• CEN TC169/WG12 for application aspects in the design of road lighting installations and in the tolerance evaluation of the project to reduce and minimize the over-dimensioning of installations,

• CEN TC169/WG7 for the metrological aspects and traceability of instruments.

The same results, joint to worldwide contributions, will be used at CIE Technical committee TC4-50 and could be discussed in ISO TC274 where the “Road reflection properties” is an item in the list of priority topics. The quick dissemination of the results to the SDO is assured by the actions of WP4 and by the strong involvement consortium members in the aforesaid SDO, TC and WG.

The definition of a database (r-tables will be an extract of it) will improve the availability of new data considering both traditional and new geometries. It will permit the comparison of measurements and studies considering important aspects like wet/dry conditions, aging and spectral influence. It will also facilitate the adoption of standard r-tables that are useful as starting step in the design of road lighting installation or when detailed measurements are not possible or available

4) WP4

This task (impact) will assure that the results achieved in the technical work packages of the project are effectively communicated to the interested standardization bodies, stakeholders, collaborators and lighting designers communities including instrument manufacturers and software houses.

The consortium will organize training courses, and training material like electronic brochure. Two different symposia on road surface characterisation will be organized under CIE aegis.

III. IMPACT OF THE PROJECT ON THE EU COMMUNITY

The project will define new optimized measurements geometries of luminance coefficient and up-to-date reference data for calculation. Only the availability of reliable reference data of actual (or oncoming) road materials will allow lighting designers to gather the energy savings and quality parameters forecasted in the standards and the EU commitment to cut energy consumption by 20% by 2020 (Key Performances Target) [9] providing to all users a more efficient and safe road lighting.

It will also strengthen the turnover of old lighting luminaires with new SSL luminaires that combined with adaptive system controls allow to reach energy savings up to 70%. Savings on road lighting have strong impact on country budget because lighting consumption can amount up to 50% of public electrical consumption in Cities.

The project guidelines, the full set of new reference data, the instrument prototypes will stimulate the European market to provide adequate portable measuring instruments for on site characterization: due to the lack of reference data, current EN standards do not consider compulsory on site evaluation of q. The industries will be also to stimulate through the realisation of Certified Reference Materials for calibration of portable device and road lighting verification.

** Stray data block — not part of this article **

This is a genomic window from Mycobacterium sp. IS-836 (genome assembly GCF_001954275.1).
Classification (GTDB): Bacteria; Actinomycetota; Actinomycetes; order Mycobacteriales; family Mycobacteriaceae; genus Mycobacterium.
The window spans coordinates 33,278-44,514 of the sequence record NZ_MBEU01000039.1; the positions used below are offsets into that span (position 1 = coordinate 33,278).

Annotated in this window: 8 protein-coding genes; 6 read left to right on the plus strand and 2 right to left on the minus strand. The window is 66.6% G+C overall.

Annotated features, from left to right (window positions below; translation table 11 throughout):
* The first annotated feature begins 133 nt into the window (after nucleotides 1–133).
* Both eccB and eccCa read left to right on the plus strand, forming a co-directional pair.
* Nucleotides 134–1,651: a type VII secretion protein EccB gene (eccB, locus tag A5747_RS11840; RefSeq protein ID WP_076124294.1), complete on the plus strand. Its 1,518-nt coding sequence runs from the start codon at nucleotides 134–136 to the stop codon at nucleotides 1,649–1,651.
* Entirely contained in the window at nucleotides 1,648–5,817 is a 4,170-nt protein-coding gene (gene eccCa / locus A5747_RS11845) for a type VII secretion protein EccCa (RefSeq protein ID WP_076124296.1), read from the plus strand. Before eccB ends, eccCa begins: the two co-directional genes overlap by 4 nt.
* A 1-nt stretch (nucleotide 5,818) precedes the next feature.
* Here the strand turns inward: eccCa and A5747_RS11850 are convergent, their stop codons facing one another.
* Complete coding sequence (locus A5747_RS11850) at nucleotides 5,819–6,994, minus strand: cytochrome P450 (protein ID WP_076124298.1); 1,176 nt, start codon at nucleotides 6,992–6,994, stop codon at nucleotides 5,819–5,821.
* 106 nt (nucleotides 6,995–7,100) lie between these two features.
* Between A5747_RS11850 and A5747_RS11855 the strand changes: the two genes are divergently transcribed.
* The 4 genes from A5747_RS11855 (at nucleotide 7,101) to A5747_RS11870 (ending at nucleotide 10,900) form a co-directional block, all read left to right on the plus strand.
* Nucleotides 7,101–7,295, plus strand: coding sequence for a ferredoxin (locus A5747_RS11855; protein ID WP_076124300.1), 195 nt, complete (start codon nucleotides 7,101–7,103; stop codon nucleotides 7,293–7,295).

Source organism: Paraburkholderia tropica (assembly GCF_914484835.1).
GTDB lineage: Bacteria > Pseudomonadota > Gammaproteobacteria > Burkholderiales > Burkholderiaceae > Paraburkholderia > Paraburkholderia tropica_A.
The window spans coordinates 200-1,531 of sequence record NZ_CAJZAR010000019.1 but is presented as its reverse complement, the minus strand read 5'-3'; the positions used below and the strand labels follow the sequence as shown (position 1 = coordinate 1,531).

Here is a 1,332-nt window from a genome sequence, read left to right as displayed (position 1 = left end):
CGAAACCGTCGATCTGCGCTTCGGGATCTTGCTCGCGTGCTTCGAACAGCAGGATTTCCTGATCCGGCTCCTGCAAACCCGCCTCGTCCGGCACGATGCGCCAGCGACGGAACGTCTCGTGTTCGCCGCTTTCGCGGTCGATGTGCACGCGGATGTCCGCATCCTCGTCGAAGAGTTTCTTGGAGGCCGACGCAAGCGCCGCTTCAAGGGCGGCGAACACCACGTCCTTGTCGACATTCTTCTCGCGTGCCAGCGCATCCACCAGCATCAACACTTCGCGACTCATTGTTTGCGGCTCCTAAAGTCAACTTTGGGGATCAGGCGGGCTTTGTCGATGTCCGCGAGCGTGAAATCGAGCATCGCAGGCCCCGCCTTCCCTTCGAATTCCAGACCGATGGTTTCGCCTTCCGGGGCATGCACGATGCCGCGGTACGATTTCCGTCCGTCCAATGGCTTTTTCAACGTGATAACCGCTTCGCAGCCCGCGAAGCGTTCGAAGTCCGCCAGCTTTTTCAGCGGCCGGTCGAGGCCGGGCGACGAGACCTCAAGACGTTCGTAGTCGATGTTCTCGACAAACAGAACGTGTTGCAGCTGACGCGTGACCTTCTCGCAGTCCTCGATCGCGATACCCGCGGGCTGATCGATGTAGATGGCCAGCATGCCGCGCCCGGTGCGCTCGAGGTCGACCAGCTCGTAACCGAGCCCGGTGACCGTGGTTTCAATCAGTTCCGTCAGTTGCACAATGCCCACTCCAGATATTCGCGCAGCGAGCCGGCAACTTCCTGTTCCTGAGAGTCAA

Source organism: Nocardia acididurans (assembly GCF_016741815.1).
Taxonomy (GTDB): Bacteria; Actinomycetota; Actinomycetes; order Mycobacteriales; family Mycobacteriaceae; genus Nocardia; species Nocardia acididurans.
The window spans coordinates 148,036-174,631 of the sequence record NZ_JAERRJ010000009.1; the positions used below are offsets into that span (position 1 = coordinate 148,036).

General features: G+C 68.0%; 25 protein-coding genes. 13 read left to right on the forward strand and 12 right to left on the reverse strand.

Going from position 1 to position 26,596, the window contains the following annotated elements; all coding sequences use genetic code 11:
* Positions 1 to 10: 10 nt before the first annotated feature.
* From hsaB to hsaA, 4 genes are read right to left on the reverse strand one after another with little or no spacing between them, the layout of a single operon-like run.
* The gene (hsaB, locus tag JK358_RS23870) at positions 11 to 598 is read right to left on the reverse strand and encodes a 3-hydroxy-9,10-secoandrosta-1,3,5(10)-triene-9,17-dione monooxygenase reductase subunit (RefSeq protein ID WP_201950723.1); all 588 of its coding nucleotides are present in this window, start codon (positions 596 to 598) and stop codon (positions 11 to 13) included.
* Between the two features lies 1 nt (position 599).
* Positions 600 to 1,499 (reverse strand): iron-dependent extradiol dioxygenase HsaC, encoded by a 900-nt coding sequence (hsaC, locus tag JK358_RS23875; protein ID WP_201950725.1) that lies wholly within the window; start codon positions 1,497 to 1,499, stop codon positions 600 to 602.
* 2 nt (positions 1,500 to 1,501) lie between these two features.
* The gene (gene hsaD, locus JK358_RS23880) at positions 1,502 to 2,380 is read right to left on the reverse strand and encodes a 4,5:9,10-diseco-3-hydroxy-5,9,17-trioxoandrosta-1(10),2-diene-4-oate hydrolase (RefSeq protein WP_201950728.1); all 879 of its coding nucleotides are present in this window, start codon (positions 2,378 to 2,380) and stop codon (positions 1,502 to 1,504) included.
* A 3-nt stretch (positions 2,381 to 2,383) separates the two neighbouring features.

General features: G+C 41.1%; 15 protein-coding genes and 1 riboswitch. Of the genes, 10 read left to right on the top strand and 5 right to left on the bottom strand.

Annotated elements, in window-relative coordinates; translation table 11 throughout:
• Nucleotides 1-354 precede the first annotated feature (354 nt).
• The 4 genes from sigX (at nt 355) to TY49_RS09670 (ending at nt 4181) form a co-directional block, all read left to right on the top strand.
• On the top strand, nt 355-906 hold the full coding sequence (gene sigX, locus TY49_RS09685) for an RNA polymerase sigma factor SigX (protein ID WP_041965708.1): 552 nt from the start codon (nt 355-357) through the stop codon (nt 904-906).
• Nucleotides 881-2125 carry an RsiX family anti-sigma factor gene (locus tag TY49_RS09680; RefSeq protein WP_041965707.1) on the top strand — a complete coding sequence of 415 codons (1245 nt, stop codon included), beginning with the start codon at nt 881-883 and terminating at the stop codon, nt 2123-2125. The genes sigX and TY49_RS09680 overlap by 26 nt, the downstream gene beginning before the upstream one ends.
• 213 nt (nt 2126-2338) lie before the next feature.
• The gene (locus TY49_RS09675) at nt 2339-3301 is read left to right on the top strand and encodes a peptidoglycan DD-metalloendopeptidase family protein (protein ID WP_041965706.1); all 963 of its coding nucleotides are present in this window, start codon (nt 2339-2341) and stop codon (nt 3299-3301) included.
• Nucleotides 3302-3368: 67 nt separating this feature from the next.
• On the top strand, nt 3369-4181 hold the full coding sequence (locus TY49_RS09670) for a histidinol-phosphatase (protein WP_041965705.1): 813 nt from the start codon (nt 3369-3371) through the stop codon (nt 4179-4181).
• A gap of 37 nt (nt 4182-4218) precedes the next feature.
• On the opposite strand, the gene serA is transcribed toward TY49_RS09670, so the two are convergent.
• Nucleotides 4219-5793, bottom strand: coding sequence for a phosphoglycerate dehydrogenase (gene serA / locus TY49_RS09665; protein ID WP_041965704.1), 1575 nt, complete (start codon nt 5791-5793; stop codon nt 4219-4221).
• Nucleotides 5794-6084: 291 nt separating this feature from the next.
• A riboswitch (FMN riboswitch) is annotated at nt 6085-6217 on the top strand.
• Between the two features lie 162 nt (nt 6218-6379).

The guidelines on measurement uncertainty and measurement methodologies and especially the planned intercomparison will stress and improve the measuring capabilities of NMI goniometers to materials that are far away from the Reference Materials normally used in metrology (e.g. ceramic tiles or lambertian surfaces) for units maintenance and dissemination.

The CIE scientific community, especially Div 4 community, will receive new fresh contribution to TC4-50 and TC4-51 works. Two different workshops on road surface characterisation are planned: one at the start of the project to endorse the project and stakeholder committee during the next CIE mid term Session meeting in October 2017 and one at the end of the project to disseminate the results under the aegis of CIE.

ACKNOWLEDGEMENT

This work is part of project "16NRM02 Surface, Pavement surface characterisation for smart and efficient road lighting” that has received funding from the EMPIR programme. EMPIR programme is co-financed by the Participating States and from the European Union’s Horizon 2020 research and innovation programme.

REFERENCES

[1] Road lighting. Performance requirements, CEN EN 13201-2: 2015, 2015 [2] Road lighting Calculation of performance, CEN EN 13201-3: 2015, 2015

[3] Road lighting Methods of measuring lighting performances, CEN EN 13201-4: 2015, 2015 [4] Road lighting Energy performance indicators, CEN EN 13201-5: 2015, 2015

[5] Road Surface and Road Marking Reflection Characteristics, CIE 144:2001, 2001

[6] C. Chain, F. Lopez, P. Verny. “ Impact of real road photometry on public lighting design“ in Proc. CIE 26th Session, Beijing. 2007 [7] Recommended System for Mesopic Photometry Based on Visual Performance, CIE 191:2010, 2010

[8] The Effect of Spectral Power Distribution on Lighting for Urban and Pedestrian Areas, CIE 206:2014, 2014 [9] http://ec.europa.eu/eurostat/statisticsexplained/index.php/Information_society_statistics_at_regional_level